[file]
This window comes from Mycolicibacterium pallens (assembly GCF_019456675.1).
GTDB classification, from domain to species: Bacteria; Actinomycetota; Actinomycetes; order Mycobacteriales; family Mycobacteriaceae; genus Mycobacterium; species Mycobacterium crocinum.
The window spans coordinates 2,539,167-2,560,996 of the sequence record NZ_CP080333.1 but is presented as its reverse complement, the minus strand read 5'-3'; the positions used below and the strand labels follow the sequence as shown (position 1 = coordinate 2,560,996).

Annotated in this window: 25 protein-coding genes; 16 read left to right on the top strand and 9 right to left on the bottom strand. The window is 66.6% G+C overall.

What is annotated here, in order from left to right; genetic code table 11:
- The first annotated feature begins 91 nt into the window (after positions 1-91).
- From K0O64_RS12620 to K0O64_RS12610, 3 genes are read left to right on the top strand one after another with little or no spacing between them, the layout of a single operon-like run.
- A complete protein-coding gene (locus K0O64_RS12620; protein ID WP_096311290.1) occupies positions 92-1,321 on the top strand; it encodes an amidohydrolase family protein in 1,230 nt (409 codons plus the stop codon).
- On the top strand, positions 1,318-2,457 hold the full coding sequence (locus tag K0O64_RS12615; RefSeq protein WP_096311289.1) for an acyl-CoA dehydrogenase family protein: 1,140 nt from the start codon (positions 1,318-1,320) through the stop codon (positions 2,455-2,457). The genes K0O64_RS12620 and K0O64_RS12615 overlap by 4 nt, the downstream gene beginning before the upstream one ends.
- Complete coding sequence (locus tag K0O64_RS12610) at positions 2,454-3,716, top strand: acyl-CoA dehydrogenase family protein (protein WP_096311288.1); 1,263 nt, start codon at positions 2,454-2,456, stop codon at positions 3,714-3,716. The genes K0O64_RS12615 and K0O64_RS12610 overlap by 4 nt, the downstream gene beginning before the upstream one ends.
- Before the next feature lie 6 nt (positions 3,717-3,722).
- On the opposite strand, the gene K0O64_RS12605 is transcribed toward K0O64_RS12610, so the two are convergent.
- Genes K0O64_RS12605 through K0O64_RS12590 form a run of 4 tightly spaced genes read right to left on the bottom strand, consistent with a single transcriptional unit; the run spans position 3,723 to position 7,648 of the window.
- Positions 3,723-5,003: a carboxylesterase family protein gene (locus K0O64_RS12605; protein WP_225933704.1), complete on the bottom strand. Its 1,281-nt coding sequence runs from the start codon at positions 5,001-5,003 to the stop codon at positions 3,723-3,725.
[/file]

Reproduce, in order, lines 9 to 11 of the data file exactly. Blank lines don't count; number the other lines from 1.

- On the top strand, positions 1,318-2,457 hold the full coding sequence (locus tag K0O64_RS12615; RefSeq protein WP_096311289.1) for an acyl-CoA dehydrogenase family protein: 1,140 nt from the start codon (positions 1,318-1,320) through the stop codon (positions 2,455-2,457). The genes K0O64_RS12620 and K0O64_RS12615 overlap by 4 nt, the downstream gene beginning before the upstream one ends.
- Complete coding sequence (locus tag K0O64_RS12610) at positions 2,454-3,716, top strand: acyl-CoA dehydrogenase family protein (protein WP_096311288.1); 1,263 nt, start codon at positions 2,454-2,456, stop codon at positions 3,714-3,716. The genes K0O64_RS12615 and K0O64_RS12610 overlap by 4 nt, the downstream gene beginning before the upstream one ends.
- Before the next feature lie 6 nt (positions 3,717-3,722).